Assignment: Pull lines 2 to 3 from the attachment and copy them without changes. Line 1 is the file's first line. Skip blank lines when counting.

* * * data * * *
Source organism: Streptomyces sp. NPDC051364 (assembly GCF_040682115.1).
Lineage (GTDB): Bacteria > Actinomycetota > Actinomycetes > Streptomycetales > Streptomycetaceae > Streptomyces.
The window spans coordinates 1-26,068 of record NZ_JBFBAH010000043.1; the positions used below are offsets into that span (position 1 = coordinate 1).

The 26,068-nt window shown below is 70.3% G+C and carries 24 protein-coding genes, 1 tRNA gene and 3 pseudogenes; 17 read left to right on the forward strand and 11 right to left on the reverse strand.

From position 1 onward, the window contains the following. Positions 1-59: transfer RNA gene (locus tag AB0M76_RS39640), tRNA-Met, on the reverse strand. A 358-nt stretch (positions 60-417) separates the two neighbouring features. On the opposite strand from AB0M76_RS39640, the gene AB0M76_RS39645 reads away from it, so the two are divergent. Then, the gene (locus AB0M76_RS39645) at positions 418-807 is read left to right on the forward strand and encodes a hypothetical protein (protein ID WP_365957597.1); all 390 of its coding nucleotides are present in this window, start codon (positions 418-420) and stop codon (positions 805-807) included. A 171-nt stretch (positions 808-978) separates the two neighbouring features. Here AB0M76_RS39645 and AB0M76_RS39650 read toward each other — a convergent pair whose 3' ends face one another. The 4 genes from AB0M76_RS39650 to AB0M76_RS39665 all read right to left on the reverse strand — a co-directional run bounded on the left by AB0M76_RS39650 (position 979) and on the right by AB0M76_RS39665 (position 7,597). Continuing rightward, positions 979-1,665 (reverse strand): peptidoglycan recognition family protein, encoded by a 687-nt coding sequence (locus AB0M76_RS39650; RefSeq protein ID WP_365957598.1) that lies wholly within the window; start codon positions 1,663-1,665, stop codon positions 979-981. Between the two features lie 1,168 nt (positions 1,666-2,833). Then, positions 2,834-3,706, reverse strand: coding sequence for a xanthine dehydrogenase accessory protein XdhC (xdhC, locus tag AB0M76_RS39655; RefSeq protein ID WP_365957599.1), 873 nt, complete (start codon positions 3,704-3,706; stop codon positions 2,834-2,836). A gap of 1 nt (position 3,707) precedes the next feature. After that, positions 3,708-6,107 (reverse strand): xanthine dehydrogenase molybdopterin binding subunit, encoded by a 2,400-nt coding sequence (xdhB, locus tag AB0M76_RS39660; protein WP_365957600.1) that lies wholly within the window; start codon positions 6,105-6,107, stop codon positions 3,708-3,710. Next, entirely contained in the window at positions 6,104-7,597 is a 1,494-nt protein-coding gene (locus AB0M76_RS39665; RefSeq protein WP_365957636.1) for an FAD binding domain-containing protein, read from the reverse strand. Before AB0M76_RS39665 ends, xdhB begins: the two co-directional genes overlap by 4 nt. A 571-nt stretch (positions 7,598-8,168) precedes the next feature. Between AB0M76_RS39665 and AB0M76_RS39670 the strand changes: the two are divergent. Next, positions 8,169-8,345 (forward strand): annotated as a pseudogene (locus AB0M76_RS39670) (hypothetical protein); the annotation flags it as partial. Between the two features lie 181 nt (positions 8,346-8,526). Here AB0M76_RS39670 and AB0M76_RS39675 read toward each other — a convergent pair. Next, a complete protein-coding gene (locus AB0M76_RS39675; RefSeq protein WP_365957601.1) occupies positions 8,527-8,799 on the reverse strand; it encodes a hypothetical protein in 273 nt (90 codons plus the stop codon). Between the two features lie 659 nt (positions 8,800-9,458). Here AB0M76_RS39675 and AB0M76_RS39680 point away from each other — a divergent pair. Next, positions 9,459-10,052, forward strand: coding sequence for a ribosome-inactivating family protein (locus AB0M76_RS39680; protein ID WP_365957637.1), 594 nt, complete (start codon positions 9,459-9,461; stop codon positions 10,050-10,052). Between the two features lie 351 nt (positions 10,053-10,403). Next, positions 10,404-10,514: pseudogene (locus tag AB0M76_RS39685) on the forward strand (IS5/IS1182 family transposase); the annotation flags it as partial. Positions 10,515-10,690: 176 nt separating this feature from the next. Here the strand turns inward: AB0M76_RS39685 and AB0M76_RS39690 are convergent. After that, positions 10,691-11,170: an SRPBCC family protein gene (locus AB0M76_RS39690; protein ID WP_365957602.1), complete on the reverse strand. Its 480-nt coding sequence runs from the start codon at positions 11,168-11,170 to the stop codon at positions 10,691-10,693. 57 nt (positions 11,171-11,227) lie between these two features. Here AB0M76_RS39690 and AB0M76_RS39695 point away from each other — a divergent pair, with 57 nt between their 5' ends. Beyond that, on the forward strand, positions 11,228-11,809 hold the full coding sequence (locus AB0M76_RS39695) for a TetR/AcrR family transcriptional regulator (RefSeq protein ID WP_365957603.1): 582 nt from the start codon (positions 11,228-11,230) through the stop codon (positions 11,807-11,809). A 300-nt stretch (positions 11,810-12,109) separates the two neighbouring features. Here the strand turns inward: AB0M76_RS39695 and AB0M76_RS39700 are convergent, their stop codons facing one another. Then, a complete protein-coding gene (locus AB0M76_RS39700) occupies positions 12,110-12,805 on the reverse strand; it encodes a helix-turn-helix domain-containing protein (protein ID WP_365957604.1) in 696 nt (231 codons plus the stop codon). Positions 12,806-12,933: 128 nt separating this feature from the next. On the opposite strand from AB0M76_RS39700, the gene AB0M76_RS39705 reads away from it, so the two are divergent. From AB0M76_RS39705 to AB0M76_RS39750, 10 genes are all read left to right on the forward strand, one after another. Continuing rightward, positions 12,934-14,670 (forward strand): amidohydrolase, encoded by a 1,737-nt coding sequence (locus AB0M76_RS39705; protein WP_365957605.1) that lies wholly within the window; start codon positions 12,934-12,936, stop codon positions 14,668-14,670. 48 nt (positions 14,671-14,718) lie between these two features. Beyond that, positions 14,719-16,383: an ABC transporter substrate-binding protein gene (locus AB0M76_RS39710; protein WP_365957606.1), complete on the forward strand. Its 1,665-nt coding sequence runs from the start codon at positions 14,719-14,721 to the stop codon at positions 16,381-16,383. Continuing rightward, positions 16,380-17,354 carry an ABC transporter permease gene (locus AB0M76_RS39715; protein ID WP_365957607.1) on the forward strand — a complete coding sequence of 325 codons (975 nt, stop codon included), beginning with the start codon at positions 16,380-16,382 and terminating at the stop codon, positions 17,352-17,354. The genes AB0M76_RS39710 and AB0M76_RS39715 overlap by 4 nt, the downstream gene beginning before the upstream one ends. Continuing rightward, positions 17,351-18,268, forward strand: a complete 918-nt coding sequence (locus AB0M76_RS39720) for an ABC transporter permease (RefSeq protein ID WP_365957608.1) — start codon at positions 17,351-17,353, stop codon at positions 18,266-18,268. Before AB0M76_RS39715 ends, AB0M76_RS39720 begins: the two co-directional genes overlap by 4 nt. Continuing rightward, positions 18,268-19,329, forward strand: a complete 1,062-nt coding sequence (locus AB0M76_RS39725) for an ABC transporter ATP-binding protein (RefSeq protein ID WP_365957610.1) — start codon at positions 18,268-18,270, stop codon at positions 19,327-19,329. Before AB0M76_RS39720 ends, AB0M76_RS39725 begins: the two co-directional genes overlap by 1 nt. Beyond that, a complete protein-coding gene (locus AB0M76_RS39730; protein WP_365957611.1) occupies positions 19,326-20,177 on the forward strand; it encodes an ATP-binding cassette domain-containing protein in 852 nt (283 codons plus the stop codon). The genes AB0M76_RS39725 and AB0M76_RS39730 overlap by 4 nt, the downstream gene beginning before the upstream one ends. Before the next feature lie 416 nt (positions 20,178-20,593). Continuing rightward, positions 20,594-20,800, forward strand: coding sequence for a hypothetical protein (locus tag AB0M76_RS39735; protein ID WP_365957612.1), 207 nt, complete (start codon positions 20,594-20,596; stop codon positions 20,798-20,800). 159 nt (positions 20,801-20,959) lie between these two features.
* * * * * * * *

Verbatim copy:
Lineage (GTDB): Bacteria > Actinomycetota > Actinomycetes > Streptomycetales > Streptomycetaceae > Streptomyces.
The window spans coordinates 1-26,068 of record NZ_JBFBAH010000043.1; the positions used below are offsets into that span (position 1 = coordinate 1).